The large-scale mobilization of populations for such campaigns that combine access to medical service and care, distribution of free, valuable goods, and the presentation of health education, however, are not without some (perhaps expected) logistical limitations. Perceptions of favoritism or differential (or otherwise inequitable) access to the benefits of the campaign are complicated by long-established social distinctions that are often embedded in communities. Perceptions of discrimination by age, gender, or ethnicity commonly complicate provision of services, whether manifested authentically in the provision of such services or whether understood by populations to be the case. Clear understanding of community dynamics prior to deployment of a large-scale campaign and efforts to reduce misperception of favoritism would help minimize the potential disincentives that such perceptions could have on participation.

Finally, additional considerations for integrated campaigns that could limit effectiveness are other, non-campaign-related unmet needs. Participants describe concerns about local health systems' inabilities to support on-going continuous care and resources for complex diseases such as HIV, and that other tangible needs such as food, clothing, and shelter could limit the effectiveness of the interventions deployed in the campaign. Designing and implementing a large-scale integrated campaign in the context of pre- and post-existing health and social systems provides an important component of sustainability and continuity that may enhance the effectiveness of the campaign.

Several limitations qualify this study. First, the qualitative data represent themes and constructs evident in the sample and are suggestive of themes found in the larger participant population. The sample, however, is not necessarily representative of all IPC attendees and the data cannot be numerically generalized. Further, the qualitative assessment did not include the participants refusing HIV testing altogether (which accounted for 0.3% of the overall IPC attendee population); these qualitative data therefore cannot assume to be representative of that population.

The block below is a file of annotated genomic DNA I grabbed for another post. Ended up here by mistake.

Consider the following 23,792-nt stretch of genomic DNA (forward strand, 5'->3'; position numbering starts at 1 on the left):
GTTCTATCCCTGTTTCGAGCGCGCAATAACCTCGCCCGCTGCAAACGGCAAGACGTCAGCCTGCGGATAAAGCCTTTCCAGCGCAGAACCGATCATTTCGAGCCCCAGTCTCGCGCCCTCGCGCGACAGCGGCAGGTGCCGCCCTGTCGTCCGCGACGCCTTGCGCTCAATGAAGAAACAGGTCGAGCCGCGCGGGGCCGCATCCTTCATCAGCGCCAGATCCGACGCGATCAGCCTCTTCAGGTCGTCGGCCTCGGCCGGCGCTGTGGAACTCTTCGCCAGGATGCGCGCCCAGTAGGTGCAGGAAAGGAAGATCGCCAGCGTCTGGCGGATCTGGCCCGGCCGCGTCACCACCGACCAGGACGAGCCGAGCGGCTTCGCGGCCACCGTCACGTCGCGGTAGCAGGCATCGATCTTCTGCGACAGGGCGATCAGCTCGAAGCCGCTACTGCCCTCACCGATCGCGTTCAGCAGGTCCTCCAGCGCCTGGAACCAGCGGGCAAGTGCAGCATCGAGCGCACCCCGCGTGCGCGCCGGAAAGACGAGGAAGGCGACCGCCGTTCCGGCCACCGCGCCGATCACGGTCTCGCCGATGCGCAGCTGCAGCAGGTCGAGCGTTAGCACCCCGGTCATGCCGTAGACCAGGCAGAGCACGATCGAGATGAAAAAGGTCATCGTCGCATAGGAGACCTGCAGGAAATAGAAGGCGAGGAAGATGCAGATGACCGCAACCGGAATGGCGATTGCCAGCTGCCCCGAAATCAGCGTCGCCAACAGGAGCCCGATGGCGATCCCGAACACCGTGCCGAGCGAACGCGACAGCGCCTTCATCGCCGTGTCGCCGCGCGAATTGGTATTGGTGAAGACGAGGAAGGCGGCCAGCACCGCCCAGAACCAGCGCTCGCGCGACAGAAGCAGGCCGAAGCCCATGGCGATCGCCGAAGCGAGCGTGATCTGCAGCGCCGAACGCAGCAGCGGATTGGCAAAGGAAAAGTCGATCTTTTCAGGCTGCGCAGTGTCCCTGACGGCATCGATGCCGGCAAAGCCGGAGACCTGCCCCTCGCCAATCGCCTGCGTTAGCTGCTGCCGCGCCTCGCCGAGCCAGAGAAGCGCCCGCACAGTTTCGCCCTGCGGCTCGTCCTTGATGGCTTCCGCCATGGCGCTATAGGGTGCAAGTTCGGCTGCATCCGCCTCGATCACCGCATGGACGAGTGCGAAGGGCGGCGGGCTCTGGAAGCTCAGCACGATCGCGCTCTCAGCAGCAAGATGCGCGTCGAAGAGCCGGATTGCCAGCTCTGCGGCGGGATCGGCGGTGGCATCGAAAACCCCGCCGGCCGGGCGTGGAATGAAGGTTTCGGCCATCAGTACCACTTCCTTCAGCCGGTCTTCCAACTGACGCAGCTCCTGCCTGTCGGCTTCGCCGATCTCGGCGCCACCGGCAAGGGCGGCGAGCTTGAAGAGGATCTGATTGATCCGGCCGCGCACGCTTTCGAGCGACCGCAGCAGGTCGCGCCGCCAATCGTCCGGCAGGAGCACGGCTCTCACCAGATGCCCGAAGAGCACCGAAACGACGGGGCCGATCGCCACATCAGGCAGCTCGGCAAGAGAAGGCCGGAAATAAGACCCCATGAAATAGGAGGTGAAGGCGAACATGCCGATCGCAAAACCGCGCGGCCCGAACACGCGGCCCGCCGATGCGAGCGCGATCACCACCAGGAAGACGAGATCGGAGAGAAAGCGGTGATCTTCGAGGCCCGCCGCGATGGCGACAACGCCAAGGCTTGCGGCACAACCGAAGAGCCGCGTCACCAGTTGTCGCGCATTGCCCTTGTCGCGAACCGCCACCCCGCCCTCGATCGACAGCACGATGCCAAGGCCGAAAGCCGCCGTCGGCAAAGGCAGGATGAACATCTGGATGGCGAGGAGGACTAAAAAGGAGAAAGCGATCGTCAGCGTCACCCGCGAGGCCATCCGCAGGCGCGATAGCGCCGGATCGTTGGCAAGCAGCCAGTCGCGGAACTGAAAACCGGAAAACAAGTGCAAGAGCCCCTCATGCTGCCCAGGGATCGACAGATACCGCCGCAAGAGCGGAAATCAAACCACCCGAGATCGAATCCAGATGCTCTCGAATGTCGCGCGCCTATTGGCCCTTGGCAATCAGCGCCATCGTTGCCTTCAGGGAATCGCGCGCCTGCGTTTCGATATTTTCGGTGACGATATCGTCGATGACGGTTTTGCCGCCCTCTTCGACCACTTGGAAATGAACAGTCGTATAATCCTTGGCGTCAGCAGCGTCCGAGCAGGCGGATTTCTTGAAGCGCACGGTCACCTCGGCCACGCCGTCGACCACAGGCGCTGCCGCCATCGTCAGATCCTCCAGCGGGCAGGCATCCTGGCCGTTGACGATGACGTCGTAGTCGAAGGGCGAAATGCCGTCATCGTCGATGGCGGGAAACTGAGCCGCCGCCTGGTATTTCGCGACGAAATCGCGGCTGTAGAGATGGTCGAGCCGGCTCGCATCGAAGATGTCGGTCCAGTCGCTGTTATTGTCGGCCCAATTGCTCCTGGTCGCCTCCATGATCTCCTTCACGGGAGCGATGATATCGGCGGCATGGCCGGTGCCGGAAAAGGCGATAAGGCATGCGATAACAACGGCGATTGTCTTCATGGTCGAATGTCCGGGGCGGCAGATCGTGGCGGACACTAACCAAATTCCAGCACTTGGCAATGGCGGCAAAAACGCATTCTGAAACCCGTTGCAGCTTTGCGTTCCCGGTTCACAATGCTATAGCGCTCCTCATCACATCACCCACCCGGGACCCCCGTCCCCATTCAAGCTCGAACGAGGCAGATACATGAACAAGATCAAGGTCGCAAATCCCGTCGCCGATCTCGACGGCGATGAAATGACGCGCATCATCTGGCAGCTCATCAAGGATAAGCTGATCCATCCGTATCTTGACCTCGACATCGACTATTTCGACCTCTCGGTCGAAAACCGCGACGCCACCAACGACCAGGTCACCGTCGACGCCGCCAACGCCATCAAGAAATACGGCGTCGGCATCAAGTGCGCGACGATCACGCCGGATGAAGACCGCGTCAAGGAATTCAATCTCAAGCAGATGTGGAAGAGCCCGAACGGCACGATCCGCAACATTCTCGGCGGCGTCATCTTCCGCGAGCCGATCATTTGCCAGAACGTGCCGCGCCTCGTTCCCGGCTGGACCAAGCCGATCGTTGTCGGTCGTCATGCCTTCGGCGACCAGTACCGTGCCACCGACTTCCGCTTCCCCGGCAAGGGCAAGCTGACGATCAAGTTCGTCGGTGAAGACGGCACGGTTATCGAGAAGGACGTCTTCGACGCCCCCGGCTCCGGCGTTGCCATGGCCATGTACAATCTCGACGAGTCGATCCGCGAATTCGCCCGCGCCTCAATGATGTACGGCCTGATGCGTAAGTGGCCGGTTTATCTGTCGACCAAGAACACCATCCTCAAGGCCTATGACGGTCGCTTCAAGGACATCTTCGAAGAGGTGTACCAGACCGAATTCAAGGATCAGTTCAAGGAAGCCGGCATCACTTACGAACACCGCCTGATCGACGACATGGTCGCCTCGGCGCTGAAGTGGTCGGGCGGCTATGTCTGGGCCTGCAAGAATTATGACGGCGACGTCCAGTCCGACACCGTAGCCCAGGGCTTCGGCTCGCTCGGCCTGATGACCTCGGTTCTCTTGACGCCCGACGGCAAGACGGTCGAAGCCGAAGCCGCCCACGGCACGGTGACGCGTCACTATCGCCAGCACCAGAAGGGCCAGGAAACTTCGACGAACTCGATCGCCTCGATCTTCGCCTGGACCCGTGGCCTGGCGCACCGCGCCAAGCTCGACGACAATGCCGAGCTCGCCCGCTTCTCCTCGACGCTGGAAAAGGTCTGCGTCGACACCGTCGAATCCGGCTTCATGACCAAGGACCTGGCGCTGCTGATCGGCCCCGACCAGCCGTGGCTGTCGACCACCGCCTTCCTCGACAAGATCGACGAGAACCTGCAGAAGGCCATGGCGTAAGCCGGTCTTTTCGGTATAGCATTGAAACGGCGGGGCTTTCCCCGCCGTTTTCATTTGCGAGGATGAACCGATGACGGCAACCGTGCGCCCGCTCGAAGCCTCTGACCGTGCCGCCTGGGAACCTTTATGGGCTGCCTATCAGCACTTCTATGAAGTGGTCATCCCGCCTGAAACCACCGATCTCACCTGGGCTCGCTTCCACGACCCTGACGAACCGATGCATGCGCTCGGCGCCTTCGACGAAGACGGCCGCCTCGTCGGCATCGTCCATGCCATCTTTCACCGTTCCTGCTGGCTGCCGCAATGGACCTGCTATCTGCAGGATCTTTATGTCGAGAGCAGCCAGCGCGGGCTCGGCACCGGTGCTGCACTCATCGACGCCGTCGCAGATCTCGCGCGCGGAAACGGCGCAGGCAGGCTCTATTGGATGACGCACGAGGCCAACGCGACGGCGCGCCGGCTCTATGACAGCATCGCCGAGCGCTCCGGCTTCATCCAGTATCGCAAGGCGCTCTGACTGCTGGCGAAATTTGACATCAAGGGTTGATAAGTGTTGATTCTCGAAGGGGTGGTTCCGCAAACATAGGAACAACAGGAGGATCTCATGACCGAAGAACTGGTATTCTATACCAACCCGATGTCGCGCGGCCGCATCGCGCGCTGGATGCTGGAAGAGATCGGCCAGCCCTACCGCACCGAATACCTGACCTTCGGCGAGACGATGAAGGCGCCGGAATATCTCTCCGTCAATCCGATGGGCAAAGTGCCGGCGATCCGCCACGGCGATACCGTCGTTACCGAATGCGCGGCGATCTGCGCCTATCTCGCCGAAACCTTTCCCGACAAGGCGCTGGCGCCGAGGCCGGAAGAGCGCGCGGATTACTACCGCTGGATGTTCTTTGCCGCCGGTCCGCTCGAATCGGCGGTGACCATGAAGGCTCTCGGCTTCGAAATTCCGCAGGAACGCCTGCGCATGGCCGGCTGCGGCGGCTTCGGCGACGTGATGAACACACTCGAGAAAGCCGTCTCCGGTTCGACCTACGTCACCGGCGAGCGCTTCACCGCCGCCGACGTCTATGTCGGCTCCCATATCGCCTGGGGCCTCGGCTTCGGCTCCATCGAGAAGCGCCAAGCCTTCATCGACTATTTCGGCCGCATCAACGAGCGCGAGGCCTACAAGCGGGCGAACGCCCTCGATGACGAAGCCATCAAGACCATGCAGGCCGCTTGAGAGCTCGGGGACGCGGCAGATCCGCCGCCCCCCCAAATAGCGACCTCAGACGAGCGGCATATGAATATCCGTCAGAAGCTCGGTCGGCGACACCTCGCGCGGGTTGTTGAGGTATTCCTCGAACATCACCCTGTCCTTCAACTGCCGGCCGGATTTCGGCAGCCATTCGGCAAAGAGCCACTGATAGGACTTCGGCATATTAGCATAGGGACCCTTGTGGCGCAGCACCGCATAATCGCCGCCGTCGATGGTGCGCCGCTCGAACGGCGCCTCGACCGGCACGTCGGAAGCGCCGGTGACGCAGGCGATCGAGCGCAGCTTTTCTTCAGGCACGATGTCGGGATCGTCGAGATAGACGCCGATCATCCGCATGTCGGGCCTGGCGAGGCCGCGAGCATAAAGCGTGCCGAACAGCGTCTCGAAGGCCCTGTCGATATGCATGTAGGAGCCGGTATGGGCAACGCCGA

This qualitative assessment showed that motivation for participation and satisfaction with an integrated campaigned designed to rapidly deploy evidence-based intervention are strong and meaningful. As a qualitative study, the assessment cannot quantify various dimensions of participation and satisfaction for generalization to the wider scope of campaign participation, but it can provide useful information to help continually improve and streamline the design and implementation of similar campaigns in the future. Given the large volume of participants engaged with the campaign and its short duration, coupled with community perceptions of usefulness and satisfaction with their own participation, this type of integrated campaign may well become a new model for engaging populations and, possibly, for reducing morbidity and mortality associated with common and preventable risks.

Acknowledgments

The authors wish to acknowledge the participation of campaign workers and staff for the qualitative evaluation, and to organizational partners and stakeholders for the campaign.

Footnotes

Competing Interests: This evaluation was funded by Vestergaard-Frandsen, Lausanne, Switzerland. This research support does not alter the authors' adherence to PLoS ONE policies on sharing data and materials.

Funding: This research was supported by Vestergaard-Frandsen, Lausanne, Switzerland. The funders developed the intervention in partnership with other stakeholders, though they had no role in qualitative assessment study design, data collection and analysis, decision to publish, or preparation of the manuscript, other than to provide technical clarification as required.

References

1. United Nations. The Millennium Development Goals Report 2008. 2008;17 Available: www.un.org. Accessed 2009 Aug.
2. United Nations. Millennium Development Goals, 2008 Progress Chart: Country Progress within Regions. 2008;17 Available: www.un.org. Accessed 2009 Aug.
3. Leroy JL, Habicht JP, Pelto G, Bertozzi S. Current priorities in health research funding and lack of impact on the number of child deaths per year. American Journal of Public Health. 2007;97:219–223. [PMC free article] [PubMed]
4. Laxminarayan R, Chow J, Shahid-Salles SA. Intervention cost-effectiveness: Overview of Main Messages. In: Jamison DT, Breman JG, Measham AR, Alleyne G, Claeson M, et al., editors. Disease Control Priorities in Developing Countries, Second Edition. New York: Oxford University Press.; 2006. pp. 35–86. [PubMed]